Downtown Los Angeles

Downtown Los Angeles is the central business district of the city, as well as a diverse residential neighborhood of some 50,000 people. Downtown Los Angeles is experiencing an urban renaissance.

Downtown Los Angeles declined economically and suffered a downturn for decades until its recent renaissance starting in the early 2000s. Currently, aging structures are being repurposed, skyscrapers are under construction, and outlook for the Downtown market is trending positive.

Some of the most beloved Los Angeles landmarks are in this area, such as the Central Library, Angels Flight, and the Bradbury Building.
Downtown Los Angeles is flanked by Echo Park to the north and northwest, Chinatown to the northeast, Boyle Heights to the east, Vernon to the south, Historic South Central and University Park to the southwest and Pico-Union and Westlake to the west.

Downtown is bounded on the northeast by Cesar Chavez Avenue, on the east by the Los Angeles River, on the south by the Los Angeles city line with Vernon, on the southwest by East Washington Boulevard and on the west by the 110 Freeway or Beaudry Avenue, including the entire Four Level Interchange with Highway 101.

Downtown Los Angeles is the center of the region’s growing rail transit system, with six commuter lines operated by Metrolink, and two subway lines, three light rail lines and local and regional bus service operated by Los Angeles County Metropolitan Transportation Authority (Metro).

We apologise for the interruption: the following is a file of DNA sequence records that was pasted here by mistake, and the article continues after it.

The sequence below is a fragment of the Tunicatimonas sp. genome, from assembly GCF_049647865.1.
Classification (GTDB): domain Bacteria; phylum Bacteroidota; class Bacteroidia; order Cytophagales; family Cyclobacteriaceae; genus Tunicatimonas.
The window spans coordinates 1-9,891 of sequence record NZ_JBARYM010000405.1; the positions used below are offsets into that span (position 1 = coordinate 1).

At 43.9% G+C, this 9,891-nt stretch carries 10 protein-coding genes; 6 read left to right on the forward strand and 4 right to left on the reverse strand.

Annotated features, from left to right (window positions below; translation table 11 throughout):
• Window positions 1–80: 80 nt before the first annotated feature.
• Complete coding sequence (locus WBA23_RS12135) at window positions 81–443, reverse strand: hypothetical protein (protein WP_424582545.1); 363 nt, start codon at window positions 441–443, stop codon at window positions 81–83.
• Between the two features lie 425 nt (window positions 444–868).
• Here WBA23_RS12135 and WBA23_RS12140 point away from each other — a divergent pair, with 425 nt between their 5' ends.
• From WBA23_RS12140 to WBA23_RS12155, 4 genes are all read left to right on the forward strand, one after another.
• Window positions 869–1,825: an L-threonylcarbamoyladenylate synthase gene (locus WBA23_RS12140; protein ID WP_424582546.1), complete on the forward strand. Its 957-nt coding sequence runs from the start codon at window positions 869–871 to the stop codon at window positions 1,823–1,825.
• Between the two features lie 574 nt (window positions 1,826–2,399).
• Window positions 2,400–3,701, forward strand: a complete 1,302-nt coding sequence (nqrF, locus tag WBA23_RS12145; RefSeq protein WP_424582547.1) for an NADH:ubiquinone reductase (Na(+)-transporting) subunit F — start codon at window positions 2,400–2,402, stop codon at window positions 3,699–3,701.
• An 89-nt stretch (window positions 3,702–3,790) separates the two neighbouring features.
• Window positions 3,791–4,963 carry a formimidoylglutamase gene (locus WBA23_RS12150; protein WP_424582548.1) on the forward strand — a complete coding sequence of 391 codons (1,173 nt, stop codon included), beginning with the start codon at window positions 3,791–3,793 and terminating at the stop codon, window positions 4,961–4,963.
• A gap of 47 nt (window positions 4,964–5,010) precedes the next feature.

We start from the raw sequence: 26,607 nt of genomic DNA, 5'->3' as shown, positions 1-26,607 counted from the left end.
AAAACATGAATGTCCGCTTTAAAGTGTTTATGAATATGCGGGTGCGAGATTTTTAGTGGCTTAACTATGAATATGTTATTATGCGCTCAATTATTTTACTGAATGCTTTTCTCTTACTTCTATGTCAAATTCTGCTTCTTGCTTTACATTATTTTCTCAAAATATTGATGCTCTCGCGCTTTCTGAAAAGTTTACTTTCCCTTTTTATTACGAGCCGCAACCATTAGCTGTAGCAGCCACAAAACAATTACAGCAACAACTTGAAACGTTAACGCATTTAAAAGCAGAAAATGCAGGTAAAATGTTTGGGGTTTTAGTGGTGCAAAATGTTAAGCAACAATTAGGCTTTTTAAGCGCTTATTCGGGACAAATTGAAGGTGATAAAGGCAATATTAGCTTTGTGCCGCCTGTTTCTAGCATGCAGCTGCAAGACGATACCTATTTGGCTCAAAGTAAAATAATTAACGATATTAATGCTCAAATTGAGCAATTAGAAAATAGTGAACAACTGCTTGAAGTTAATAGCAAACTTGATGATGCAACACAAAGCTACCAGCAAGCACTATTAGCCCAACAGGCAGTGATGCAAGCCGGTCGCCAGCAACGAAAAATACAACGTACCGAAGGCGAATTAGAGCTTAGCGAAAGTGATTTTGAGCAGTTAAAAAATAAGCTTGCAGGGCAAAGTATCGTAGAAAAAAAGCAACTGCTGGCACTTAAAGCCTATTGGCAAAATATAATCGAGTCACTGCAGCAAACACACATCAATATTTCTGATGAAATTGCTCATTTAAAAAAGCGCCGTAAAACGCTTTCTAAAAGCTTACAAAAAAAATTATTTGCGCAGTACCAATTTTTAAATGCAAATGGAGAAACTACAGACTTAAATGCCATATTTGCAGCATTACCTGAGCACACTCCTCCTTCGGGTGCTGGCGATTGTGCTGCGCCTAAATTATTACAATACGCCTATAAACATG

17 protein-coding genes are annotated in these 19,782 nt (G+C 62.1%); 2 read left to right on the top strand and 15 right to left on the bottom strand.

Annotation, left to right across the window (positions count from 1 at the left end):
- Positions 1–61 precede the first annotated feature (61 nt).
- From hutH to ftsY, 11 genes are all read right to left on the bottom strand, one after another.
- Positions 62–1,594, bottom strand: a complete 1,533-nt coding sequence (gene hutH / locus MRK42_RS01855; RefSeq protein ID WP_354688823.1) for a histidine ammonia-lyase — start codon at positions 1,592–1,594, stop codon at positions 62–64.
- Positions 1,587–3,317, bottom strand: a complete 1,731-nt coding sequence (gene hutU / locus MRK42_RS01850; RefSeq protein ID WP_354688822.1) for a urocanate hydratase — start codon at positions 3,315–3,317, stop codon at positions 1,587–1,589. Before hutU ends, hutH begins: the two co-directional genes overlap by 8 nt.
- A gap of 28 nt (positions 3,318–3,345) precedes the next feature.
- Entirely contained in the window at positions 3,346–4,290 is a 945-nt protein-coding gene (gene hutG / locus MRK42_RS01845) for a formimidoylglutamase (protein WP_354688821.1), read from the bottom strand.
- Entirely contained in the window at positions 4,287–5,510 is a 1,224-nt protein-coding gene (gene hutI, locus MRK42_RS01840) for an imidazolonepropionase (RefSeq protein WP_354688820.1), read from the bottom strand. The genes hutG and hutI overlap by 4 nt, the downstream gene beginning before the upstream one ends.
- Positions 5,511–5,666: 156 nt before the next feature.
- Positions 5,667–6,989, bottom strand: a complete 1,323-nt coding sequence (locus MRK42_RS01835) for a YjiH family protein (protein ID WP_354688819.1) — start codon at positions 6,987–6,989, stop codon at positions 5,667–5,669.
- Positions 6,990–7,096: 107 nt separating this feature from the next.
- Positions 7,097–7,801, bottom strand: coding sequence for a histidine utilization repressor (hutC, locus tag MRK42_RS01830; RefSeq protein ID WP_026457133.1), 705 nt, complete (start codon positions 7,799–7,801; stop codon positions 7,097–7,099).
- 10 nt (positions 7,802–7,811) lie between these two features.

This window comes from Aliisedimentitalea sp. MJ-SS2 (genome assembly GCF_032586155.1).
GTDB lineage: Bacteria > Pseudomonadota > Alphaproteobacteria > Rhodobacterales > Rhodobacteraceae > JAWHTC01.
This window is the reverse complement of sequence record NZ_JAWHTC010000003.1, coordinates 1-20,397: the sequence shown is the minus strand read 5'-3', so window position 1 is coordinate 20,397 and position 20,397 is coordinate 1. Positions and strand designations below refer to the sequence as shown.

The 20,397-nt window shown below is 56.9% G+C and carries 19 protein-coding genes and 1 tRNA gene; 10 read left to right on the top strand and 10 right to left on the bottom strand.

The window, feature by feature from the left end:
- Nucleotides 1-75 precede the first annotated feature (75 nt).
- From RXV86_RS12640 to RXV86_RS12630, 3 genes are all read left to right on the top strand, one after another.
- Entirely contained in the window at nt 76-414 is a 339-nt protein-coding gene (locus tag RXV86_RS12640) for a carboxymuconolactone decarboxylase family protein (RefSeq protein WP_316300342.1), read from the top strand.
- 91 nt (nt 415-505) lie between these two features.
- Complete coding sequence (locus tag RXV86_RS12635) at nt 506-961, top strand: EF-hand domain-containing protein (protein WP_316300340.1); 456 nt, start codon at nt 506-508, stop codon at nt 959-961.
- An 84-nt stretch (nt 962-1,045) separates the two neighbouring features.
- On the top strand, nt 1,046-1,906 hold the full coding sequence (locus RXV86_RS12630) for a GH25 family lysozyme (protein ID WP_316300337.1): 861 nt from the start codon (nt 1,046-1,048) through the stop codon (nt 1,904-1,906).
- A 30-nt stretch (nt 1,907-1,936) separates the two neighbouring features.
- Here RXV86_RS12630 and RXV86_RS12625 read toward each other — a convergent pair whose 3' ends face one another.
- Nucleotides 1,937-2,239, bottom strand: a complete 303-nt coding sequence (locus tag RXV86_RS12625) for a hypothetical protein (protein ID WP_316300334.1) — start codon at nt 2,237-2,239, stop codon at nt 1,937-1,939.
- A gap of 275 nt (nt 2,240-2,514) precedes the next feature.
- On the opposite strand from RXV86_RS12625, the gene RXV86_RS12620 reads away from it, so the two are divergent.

Major subway and light rail stations downtown include Los Angeles Union Station, Civic Center Station, Pershing Square Station, 7th Street/Metro Center Station, Pico/Chick Hearn Station, and Little Tokyo/Arts District Station.

The Downtown Los Angeles Central Business District (DCBID) began a period of Urban Renaissance that began with the Adaptive Reuse Ordinance (ARO), which permitted converting functionally obsolete buildings to residential. This sparked three key developments: the Staples Center Area, the Cathedral of Our Lady of the Angels; and the Walt Disney Concert Hall. Expansion is continuing to include the Downtown LA Arts District, Creative Office Development, and more to come.
Downtown Los Angeles is home to several public parks, plazas, gardens and other open space. Several future park proposals for downtown make use of public-private partnerships between developers and the city of Los Angeles, including a public park at the proposed Nikkei Center development in Little Tokyo; a 1-acre park at the Medallion development in the Historic Core; and a pocket park at the Wilshire Grand Hotel replacement project, currently in the planning phase.

Additionally, the city of Los Angeles recently completed a new park located on the 400 block of South Spring Street in the Historic Core neighborhood.

View Current Properties Available For Sale & Lease

Map of Madison Partners Downtown Los Angeles Investment Sales

Select Madison Partners Downtown Los Angeles Closings